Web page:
Do the math there. Odds are if your father was a small farmer, he’s been dead for some time before you gather enough goods to be marrying a man. For sure your mother (and grandmother and/or step father if you have them) likely has opinions, but you can have a valid marriage by having sex after saying yes to a proposal or exchanging vows in the present (I thee wed), unless you live in Italy, where you likely need a notary. You do not need clergy as church weddings don’t exist until the Reformation. For sure, it’s better if you publish banns three Sundays running in case someone remembers you are too closely related, but it’s not a legal requirement. Who exactly can stop you if you are both determined?
So the less money, goods, lands, and power your family has, the more likely you are to be choosing your partner. There is an exception in that unfree folk can be required to remarry, but they are give time and plenty of warning before a partner would be picked for them. It happened a lot less than you’d think. If you were born free and had enough money to hire help as needed whether for farm or shop or other business, there was no requirement of remarriage at all. You could pick a partner or choose to stay single. Do the math again on death rates. It’s pretty common to marry more than once. Maybe the first wife died in childbirth. The widower needs the work and income a wife brings in and that’s double if the baby survives. Maybe the second wife has wide hips, but he dies from a work related injury when she’s still young. She could sure use a man’s labour around the farm or shop. Let’s say he dies in a fight or drowns in a ditch. She’s been doing well. Her children are old enough to help with the farm or shop, she picks a pretty youth for his looks instead of his economic value. You get marriages for love and lust as well as economics just like you get now and May/December cuts both ways.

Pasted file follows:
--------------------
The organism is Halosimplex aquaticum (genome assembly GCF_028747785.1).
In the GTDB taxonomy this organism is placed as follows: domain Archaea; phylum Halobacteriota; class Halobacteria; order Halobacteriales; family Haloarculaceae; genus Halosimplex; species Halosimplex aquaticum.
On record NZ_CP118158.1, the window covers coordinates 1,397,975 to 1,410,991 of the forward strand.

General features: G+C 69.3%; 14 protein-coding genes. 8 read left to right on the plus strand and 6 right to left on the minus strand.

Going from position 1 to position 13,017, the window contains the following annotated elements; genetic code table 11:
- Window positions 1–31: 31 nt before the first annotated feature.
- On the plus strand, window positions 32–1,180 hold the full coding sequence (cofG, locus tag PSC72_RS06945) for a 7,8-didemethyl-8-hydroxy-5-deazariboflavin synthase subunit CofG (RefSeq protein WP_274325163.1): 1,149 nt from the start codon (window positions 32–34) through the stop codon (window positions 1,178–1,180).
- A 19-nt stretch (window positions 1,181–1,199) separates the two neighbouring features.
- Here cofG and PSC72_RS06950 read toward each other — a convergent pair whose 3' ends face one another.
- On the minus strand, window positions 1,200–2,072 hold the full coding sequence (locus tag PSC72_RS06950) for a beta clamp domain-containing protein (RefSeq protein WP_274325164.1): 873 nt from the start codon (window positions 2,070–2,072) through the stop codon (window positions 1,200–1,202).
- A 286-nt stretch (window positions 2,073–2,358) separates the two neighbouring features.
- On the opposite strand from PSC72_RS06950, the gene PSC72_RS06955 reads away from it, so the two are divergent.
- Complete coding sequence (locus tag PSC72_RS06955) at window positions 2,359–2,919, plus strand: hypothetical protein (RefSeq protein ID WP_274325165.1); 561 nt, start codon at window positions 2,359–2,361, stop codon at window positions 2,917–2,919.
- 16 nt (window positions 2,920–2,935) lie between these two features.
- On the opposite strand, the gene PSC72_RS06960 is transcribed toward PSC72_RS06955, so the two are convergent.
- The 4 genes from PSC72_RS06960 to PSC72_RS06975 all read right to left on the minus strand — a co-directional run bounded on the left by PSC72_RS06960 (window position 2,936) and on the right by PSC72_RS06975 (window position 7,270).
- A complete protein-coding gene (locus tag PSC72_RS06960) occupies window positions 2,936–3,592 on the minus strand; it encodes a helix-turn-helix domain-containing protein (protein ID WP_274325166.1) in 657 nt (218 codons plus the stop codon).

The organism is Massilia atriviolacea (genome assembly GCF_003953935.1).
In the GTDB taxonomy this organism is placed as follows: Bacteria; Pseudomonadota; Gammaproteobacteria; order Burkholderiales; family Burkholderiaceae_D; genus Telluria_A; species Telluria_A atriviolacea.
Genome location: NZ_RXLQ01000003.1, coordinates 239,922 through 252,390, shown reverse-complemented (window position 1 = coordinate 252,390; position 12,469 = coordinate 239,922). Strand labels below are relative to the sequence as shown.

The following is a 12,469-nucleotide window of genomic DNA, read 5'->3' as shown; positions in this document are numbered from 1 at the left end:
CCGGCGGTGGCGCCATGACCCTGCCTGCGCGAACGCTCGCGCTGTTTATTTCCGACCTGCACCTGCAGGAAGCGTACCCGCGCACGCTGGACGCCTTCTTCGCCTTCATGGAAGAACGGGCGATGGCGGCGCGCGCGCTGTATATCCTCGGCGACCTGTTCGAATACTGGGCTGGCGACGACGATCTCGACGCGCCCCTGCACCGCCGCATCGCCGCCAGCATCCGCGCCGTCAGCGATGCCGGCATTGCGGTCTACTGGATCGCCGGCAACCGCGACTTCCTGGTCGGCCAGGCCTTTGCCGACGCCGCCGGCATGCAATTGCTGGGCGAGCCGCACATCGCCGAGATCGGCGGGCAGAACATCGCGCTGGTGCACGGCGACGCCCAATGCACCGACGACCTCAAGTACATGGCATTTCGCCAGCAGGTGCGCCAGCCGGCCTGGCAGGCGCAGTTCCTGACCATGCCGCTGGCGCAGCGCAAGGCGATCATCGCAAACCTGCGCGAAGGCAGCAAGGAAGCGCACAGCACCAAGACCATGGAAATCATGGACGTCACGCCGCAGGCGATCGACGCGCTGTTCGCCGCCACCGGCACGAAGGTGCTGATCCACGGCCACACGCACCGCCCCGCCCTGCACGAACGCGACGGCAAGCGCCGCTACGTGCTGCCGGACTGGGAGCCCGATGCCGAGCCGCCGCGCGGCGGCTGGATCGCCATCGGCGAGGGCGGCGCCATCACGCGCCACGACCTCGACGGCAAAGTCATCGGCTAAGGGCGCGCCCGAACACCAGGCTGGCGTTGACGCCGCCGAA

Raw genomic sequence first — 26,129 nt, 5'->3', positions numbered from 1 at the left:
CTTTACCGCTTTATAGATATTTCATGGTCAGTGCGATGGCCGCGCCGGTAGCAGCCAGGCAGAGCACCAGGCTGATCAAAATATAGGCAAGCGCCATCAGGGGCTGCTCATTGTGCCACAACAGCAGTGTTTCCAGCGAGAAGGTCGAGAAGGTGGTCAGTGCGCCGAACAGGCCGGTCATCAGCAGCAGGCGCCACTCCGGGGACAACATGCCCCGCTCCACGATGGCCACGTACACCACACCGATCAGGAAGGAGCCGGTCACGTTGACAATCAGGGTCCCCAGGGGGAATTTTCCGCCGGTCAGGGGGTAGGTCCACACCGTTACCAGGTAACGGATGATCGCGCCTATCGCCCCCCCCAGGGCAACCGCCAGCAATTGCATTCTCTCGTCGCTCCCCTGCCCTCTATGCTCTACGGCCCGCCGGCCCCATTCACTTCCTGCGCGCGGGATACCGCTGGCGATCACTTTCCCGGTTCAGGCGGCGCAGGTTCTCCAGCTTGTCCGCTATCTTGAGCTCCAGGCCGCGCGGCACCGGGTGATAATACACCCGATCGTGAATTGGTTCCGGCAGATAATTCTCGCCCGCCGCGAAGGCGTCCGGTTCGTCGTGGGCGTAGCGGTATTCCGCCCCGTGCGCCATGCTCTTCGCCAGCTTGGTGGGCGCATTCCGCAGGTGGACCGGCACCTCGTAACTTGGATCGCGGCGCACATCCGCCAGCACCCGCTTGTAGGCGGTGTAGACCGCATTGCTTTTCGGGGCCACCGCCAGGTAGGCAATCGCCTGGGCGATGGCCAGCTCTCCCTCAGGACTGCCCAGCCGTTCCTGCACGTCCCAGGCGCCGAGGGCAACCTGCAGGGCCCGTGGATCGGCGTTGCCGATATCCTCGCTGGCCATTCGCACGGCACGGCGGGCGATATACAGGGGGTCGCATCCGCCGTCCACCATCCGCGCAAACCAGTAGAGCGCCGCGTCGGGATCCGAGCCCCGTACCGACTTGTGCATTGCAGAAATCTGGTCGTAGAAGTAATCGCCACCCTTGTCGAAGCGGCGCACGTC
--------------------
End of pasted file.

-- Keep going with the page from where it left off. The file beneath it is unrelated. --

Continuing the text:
A lot of our ideas about how people lived in the past tends to get viewed through a Victorian or early Hollywood lens, but that tends to be particularly extreme as far was writing out women’s agency and contribution as well as white washing populations in our histories, films, and therefore our minds eyes.
Real life is more complicated than that.
BTW, there are plenty of women at the top end of the scale who showed plenty of agency and who wielded political and economic power. I’ve seen people argue that the were exceptions, but I think they were part of a whole society that had a tradition of strong women living on just as they always had sermons and homilies admonishing them to be otherwise to the contrary. There’s also a whole other thing going on with the Pope trying to centralized power from the thirteenth century on being vigorously resisted by powerful abbesses and other holy women. Yes, they eventually mostly lost, but it took so many centuries because there were such strong traditions of those women having political power.
Boss post! To add to that, many historians have theorised that modern gender roles evolved alongside industrialisation, when there was suddenly a conceptual division between work/public spaces, and home/private spaces. The factory became the place of work, where previously work happened at home. Gender became entangled in this division, with women becoming associated with the home, and men with public spaces. It might be assumable, therefore, that women had (have?) greater freedoms in agrarian societies; or, at least, had (have?) different demands placed on them with regard to their gender.